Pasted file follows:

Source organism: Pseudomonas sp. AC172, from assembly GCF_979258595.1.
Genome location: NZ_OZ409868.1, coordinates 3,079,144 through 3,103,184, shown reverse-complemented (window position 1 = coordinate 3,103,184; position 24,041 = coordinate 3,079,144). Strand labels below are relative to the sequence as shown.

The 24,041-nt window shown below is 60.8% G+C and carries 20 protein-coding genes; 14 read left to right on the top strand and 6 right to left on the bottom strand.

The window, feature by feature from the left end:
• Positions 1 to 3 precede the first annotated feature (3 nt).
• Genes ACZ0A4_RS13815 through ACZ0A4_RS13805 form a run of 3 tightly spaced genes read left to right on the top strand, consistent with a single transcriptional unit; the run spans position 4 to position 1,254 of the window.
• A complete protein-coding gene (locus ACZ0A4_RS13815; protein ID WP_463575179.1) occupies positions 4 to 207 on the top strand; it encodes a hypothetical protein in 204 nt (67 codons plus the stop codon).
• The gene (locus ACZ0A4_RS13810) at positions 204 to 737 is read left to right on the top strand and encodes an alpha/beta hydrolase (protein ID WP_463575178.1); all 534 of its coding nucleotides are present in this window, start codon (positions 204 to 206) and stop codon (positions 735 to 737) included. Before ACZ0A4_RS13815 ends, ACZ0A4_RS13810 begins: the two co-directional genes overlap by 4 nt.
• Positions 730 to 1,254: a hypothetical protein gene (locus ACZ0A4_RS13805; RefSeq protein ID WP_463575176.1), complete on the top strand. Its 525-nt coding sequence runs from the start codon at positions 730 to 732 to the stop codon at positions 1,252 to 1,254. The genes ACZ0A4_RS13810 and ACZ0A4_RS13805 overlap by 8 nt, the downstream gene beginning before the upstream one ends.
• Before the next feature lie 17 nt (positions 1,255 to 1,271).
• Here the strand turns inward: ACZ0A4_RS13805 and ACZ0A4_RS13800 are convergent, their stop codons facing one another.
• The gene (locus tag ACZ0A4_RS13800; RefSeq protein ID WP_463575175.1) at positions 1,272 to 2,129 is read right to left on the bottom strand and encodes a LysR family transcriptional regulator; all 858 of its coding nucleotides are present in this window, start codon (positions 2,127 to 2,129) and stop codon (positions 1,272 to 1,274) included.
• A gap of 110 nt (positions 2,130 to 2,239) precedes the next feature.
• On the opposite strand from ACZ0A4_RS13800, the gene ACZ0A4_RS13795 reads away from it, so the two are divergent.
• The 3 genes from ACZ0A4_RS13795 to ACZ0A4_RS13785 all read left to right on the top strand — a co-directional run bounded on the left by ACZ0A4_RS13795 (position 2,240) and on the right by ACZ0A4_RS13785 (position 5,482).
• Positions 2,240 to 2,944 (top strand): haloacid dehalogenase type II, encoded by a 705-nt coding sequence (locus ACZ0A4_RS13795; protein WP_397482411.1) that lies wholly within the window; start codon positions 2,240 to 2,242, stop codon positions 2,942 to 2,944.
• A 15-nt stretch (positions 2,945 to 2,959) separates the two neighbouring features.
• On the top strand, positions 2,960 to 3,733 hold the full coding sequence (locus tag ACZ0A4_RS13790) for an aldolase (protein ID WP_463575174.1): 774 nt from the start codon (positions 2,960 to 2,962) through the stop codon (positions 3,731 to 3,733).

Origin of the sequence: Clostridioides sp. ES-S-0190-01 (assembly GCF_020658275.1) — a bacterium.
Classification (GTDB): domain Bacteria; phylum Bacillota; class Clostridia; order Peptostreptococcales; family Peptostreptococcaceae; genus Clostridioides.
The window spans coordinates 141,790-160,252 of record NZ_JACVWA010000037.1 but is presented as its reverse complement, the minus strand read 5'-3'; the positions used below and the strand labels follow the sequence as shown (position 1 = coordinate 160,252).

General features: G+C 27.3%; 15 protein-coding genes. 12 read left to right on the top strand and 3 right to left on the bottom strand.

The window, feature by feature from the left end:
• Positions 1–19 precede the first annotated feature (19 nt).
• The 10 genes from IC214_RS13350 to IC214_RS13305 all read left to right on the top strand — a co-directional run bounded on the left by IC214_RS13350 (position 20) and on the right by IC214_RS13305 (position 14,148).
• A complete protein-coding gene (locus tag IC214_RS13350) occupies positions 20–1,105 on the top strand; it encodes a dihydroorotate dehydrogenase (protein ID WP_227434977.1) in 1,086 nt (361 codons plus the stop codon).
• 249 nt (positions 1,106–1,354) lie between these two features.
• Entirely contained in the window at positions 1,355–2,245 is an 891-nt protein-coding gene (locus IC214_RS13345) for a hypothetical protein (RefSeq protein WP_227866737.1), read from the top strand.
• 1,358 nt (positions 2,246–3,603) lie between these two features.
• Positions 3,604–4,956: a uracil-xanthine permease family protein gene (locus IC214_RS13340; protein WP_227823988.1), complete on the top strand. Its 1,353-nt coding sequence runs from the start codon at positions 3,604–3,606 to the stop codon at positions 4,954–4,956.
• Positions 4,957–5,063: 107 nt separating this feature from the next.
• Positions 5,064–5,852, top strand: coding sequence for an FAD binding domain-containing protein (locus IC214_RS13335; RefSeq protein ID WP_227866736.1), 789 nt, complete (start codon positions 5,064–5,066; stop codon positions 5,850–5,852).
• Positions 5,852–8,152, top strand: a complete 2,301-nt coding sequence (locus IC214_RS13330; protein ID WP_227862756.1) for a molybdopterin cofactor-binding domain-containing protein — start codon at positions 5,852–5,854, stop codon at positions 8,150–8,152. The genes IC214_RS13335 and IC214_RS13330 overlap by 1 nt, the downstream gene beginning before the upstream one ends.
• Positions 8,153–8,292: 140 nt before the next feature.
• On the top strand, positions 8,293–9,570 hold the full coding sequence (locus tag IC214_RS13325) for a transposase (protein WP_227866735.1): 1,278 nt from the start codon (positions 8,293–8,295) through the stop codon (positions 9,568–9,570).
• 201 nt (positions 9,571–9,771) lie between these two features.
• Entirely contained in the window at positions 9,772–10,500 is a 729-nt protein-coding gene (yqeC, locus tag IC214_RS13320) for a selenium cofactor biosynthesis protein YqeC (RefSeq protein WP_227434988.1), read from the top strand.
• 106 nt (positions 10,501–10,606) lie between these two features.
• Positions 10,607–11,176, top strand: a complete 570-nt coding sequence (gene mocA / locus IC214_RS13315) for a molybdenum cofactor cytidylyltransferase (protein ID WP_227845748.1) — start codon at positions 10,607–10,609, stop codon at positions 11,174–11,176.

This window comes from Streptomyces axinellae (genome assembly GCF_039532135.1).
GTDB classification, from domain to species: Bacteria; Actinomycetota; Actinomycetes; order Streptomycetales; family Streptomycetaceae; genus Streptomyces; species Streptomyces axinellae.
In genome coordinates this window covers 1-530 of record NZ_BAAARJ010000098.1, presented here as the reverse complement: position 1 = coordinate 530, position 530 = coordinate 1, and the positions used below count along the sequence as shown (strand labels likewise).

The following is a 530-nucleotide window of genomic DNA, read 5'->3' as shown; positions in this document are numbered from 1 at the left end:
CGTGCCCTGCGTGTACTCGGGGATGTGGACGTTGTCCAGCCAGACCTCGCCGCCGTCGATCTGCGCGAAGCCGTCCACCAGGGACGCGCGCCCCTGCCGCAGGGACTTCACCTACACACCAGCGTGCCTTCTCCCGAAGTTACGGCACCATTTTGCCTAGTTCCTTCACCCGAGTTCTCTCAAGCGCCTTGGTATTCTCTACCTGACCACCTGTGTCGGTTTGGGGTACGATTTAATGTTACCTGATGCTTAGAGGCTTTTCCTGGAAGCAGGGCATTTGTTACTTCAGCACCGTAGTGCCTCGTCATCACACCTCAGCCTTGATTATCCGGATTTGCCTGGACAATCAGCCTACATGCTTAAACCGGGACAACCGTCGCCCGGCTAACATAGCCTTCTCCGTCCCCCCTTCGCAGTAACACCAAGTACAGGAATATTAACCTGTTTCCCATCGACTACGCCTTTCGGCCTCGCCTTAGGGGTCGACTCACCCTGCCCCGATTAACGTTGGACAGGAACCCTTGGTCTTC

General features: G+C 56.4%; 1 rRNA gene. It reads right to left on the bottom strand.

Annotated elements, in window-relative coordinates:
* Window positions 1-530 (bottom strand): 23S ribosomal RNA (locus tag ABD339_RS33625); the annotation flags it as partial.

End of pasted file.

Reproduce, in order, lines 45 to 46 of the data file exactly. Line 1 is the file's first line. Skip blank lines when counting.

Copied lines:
General features: G+C 56.4%; 1 rRNA gene. It reads right to left on the bottom strand.

Annotated elements, in window-relative coordinates: